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New Zealand's retirement extremes

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RNZ

13 May 2024, 10:16 PM

New Zealand's retirement extremesHow's your aged care set-up looking? Because it can run from a butler and caviar service, to having to trot down the corridor at night to the loo.

A rest home with a concierge, iced tea fountain, hybrid Jaguars to drive, and caviar on the menu.


That's not imaginary or from some far-flung country - it's reality here in Aotearoa.


Oceania Healthcare just officially opened 'The Helier' - a retirement apartment and aged-care complex in the Auckland suburb of St Heliers, described by the company as ''five-star hotel-like'' service.





A different reality at the other end of the aged-care sector, which includes rest homes and specialist private hospitals, is hurting many older Kiwis.


Many rest homes are shutting up shop while the sector is staring at a crisis.


BusinessDesk reporter Gregor Thompson has just visited The Helier and had a look at some of the aged care rooms within the complex. 


"They've got Alexa built in to them, which means you can voice activate jazz if you see fit, you can ask it what the weather's doing outside. They've got nice TVs, there's 24-hour clinical care that is tailored to each resident's needs, you've got a canapé service, there's a butler, there's a general manager, a French guy, his name is Olivier, not Oliver, so I think that's quite indicative of the type of place that it is."


This is the only private-bed aged care facility in the country, meaning if you get the government-funded residential care subsidy you can't get into these rooms.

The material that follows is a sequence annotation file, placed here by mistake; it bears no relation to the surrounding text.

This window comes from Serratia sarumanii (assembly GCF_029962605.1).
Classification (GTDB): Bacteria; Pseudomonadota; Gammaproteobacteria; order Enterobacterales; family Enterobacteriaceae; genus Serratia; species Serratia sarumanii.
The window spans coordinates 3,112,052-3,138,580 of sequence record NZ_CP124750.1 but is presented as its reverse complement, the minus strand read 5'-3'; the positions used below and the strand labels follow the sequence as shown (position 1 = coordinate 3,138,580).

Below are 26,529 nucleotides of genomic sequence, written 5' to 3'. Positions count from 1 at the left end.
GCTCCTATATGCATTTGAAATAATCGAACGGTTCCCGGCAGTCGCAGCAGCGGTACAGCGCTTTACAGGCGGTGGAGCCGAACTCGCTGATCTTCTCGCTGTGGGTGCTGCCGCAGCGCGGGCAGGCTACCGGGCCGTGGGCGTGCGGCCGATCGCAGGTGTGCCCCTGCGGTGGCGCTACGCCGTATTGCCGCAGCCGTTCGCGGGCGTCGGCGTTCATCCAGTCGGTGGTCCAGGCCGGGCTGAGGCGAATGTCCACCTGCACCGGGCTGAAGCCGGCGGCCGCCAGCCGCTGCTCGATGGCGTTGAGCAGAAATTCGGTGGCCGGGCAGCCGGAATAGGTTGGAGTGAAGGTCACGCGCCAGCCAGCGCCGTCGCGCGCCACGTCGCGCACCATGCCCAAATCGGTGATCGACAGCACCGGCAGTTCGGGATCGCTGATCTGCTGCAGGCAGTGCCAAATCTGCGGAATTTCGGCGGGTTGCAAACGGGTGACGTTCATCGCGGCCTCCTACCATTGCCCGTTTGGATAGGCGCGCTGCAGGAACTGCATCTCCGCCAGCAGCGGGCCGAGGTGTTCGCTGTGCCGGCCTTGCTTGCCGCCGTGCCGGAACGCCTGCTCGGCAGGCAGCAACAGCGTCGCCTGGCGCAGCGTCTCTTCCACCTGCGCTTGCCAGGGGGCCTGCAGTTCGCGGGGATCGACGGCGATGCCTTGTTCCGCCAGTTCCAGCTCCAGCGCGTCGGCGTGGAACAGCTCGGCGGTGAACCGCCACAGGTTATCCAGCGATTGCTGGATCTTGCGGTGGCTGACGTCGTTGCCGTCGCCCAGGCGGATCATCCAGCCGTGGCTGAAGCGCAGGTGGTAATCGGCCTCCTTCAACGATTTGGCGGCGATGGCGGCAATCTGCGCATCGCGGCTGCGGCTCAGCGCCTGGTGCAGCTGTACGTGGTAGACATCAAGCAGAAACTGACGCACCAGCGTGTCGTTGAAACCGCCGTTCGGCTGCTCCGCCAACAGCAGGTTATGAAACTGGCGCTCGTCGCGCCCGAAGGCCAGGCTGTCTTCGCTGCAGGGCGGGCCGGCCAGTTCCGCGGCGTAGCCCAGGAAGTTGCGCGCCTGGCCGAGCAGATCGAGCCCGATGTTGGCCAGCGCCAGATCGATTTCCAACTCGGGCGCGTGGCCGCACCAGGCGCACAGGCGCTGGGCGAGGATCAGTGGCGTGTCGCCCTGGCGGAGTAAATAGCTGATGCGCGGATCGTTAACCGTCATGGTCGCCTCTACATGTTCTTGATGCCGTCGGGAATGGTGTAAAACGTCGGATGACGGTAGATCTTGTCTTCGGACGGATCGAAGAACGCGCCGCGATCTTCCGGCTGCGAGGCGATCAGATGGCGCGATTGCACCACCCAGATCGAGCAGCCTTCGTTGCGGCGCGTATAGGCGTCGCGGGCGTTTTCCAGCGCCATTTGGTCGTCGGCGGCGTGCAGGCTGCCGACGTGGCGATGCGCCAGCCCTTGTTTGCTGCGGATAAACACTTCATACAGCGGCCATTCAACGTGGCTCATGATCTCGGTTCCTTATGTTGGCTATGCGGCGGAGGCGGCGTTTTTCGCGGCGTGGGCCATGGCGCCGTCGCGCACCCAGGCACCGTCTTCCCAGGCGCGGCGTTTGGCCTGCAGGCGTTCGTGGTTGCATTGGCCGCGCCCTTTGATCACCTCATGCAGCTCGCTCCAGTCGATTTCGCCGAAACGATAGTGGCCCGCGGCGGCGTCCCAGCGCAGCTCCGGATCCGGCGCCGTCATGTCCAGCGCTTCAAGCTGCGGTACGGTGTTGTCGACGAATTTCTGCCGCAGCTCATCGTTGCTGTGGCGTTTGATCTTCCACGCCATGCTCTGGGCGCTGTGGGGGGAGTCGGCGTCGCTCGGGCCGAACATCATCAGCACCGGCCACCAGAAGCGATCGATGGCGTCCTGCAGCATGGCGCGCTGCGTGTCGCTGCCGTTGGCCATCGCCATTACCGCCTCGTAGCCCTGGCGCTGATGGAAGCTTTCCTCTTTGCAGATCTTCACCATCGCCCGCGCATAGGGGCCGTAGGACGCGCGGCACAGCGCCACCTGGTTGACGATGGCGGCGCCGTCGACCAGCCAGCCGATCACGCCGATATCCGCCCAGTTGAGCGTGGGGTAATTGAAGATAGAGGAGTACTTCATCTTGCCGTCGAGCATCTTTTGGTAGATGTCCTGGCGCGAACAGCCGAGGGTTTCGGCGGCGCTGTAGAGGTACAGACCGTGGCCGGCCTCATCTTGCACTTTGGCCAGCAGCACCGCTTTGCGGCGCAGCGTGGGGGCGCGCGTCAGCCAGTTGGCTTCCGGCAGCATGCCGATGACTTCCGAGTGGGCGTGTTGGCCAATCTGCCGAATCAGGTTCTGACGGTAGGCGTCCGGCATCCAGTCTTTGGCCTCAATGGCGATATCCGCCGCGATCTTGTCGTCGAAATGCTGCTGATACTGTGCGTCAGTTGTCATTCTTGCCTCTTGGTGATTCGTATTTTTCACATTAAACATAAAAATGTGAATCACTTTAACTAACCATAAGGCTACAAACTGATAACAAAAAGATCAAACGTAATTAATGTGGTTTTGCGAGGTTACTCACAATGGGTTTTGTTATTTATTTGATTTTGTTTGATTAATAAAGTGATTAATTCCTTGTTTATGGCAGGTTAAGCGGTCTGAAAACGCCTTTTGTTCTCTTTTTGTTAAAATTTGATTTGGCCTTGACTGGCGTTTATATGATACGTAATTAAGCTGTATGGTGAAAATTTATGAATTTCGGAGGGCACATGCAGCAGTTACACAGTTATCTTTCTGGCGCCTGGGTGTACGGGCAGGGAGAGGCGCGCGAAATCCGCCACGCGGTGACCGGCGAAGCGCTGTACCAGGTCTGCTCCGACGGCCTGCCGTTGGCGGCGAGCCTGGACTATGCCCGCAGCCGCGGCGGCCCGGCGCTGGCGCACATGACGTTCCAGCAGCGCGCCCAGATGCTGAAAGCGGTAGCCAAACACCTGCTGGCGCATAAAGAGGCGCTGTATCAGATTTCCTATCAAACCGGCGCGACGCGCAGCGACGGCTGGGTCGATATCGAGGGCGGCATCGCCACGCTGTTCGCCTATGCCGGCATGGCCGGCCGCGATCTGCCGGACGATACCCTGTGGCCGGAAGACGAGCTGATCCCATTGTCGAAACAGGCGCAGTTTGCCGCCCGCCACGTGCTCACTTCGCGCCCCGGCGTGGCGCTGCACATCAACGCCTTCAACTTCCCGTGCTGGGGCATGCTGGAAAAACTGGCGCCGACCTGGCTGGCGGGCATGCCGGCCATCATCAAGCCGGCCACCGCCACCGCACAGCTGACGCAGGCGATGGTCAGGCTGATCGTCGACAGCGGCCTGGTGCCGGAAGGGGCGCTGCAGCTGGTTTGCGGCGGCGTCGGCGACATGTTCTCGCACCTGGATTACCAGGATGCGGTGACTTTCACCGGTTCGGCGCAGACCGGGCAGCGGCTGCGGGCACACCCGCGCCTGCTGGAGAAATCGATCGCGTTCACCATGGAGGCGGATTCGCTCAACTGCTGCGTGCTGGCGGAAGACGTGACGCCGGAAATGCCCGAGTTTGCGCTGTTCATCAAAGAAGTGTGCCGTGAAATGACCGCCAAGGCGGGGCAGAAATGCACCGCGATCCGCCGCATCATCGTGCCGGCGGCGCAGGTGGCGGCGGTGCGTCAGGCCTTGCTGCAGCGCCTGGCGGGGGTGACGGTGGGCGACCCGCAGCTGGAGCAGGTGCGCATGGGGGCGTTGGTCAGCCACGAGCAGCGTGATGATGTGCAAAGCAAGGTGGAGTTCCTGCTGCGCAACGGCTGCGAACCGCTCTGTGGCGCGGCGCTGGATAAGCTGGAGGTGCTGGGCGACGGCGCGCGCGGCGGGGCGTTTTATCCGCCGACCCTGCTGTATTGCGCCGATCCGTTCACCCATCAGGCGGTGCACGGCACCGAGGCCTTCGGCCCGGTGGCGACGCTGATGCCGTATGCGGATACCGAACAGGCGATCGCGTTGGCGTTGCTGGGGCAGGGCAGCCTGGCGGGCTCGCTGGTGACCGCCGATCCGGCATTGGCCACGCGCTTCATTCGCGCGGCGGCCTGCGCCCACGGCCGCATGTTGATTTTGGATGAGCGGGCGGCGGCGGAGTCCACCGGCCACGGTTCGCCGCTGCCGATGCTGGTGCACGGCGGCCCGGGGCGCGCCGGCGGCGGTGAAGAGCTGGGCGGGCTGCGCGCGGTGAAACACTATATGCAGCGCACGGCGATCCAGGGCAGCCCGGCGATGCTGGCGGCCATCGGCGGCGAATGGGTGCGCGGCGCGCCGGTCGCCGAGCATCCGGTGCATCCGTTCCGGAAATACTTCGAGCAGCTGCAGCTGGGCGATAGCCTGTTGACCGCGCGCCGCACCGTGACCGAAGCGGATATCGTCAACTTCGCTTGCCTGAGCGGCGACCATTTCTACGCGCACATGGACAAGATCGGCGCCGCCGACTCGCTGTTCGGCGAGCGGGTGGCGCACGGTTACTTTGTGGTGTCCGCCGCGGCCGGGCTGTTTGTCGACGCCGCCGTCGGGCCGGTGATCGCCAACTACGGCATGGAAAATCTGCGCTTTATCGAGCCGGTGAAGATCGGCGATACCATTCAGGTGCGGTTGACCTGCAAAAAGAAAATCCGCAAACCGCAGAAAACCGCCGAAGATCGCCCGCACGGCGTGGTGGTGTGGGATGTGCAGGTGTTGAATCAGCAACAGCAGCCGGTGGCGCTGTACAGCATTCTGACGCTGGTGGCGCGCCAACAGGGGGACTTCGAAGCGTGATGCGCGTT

At the same time, Thompson is covering the other "extreme". 


"You've got small facilities in the regions that are often owner-operated or run by charities and they are experiencing a lot of financial hardship - many of them are closing down."


He gives examples of homes in Foxton Beach, Taumarunui, Levin, Te Awamutu and Rangiora.


A recently released report by Sapere Research, commissioned by Te Whatu Ora/Health New Zealand, has found the sector could be short of 12,000 beds by 2032. 

 

"There's not enough funding to sustain the current aged residential care model," Thompson says.


"In simple terms, the cost to provide care outstrips the residential care subsidy." 





The subsidy is paid by Te Whatu Ora to the rest home or hospital and depends on the resident's level of income.


And change isn't imminent - Minister for Seniors Casey Costello told Thompson a Budget bid for extra money probably won't happen until 2025.

 

Warick Dunn is the deputy chair of the NZ Aged Care Association and chief executive of the Masonic Villages Trust, which runs five aged care homes in the lower North Island.


He tells The Detail most of his homes are "really old". 


"We've got homes that were built to a standard that is 45 years old. Many of our rooms are very small, many of our residents have to walk down the corridor to have a shower or even go to the bathroom. They are a very basic offering. The environment is pretty challenging, I would have to say.''


His homes are mostly funded through the subsidy. If the number of beds isn't increased, Dunn says that will lead to older people staying in public hospitals for longer, which will affect everyone who uses those hospitals. 


He thinks the solution is as simple as increasing the subsidy.


"We seem to be able to find money when we need to, when there's a crisis, and we are staring at the crisis at the moment. If capacity isn't increased, then the work of Te Whatu Ora in terms of other objectives they have around quick turnarounds in ED [Emergency Departments], access to cancer treatments, access to elective surgery - that will grind to a halt."